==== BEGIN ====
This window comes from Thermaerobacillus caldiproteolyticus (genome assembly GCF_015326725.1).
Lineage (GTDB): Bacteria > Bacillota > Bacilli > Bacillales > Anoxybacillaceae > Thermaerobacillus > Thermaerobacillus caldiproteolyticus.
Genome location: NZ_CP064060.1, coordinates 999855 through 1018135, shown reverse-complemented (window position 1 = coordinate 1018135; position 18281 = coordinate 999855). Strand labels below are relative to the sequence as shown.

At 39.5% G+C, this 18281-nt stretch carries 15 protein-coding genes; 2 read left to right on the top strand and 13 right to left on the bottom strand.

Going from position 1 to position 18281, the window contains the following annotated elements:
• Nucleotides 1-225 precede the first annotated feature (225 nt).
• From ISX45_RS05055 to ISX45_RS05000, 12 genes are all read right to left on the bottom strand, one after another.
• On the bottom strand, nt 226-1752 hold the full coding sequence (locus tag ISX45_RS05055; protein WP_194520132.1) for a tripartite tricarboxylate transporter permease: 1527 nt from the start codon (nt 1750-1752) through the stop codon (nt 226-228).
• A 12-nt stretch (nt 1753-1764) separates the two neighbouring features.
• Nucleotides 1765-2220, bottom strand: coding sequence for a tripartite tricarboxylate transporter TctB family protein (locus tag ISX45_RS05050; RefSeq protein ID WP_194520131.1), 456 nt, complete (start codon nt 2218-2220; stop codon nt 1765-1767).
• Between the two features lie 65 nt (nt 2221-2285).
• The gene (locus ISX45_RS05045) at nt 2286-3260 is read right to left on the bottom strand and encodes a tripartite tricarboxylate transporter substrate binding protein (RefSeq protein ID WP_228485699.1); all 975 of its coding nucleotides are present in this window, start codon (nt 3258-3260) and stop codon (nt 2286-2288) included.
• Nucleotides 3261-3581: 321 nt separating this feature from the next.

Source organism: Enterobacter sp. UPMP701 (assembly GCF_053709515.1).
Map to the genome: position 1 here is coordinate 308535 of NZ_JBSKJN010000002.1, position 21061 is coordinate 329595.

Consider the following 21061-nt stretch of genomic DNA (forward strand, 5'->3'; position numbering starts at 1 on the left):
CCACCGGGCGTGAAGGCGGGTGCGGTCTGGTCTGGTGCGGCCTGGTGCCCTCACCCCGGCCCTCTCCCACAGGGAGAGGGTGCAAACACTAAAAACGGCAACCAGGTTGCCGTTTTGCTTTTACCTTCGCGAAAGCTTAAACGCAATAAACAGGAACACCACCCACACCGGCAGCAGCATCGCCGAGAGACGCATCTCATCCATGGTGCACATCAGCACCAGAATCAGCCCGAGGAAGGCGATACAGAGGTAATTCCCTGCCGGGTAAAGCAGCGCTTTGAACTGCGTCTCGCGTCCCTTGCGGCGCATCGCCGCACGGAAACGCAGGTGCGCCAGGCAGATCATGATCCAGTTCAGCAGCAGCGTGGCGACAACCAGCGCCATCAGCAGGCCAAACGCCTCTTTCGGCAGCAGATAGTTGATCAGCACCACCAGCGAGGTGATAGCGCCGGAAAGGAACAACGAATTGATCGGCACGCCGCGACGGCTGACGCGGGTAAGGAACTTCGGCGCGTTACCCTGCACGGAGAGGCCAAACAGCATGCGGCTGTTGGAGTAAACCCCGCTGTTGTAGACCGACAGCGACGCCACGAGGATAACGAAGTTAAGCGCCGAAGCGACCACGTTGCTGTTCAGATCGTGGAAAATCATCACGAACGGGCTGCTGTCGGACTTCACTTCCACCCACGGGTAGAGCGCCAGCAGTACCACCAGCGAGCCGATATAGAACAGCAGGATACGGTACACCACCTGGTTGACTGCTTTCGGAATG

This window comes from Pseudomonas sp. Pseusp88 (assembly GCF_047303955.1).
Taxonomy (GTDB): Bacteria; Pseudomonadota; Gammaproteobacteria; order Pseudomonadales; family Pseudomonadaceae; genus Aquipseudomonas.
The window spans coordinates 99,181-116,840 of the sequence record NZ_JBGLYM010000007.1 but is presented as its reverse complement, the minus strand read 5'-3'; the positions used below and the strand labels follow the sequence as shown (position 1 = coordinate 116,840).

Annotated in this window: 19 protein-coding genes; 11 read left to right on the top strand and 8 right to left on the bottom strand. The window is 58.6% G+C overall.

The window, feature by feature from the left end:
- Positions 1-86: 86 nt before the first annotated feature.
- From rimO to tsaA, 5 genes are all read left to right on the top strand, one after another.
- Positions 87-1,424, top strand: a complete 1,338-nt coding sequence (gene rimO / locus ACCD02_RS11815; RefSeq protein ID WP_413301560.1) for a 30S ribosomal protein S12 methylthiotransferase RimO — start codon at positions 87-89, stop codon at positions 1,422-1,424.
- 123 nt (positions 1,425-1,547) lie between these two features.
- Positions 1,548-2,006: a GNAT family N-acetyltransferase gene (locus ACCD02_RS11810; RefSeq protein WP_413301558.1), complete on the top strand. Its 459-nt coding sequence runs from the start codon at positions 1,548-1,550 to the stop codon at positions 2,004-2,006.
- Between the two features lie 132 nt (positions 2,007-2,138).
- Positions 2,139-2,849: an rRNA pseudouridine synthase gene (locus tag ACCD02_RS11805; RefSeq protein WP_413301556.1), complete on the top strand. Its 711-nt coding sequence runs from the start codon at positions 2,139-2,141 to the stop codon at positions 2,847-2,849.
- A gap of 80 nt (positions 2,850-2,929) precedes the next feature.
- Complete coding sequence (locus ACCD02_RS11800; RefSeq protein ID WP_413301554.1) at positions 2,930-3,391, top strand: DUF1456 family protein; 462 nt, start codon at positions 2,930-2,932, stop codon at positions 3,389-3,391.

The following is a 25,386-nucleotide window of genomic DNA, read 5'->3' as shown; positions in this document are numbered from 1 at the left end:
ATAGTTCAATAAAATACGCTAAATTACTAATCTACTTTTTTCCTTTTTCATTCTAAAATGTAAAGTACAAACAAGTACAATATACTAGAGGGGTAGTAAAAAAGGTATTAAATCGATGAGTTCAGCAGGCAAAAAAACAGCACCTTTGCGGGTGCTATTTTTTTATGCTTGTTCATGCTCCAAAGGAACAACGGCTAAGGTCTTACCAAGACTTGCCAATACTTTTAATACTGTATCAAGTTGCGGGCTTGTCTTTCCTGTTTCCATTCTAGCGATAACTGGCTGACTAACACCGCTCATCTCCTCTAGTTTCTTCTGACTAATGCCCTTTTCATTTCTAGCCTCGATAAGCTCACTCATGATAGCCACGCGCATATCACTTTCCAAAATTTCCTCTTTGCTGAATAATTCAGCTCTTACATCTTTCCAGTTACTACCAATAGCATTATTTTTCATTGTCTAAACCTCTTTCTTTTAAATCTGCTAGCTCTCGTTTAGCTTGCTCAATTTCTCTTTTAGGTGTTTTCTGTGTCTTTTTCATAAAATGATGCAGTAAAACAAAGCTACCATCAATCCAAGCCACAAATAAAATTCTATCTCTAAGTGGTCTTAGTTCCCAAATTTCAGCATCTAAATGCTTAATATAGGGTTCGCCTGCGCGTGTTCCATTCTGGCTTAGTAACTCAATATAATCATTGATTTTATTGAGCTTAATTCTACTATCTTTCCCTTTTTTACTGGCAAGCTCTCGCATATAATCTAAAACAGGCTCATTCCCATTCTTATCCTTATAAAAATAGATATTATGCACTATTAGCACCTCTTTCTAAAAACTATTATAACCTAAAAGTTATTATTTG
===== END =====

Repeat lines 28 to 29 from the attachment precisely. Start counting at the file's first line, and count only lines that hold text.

- Between the two features lie 132 nt (positions 2,007-2,138).
- Positions 2,139-2,849: an rRNA pseudouridine synthase gene (locus tag ACCD02_RS11805; RefSeq protein WP_413301556.1), complete on the top strand. Its 711-nt coding sequence runs from the start codon at positions 2,139-2,141 to the stop codon at positions 2,847-2,849.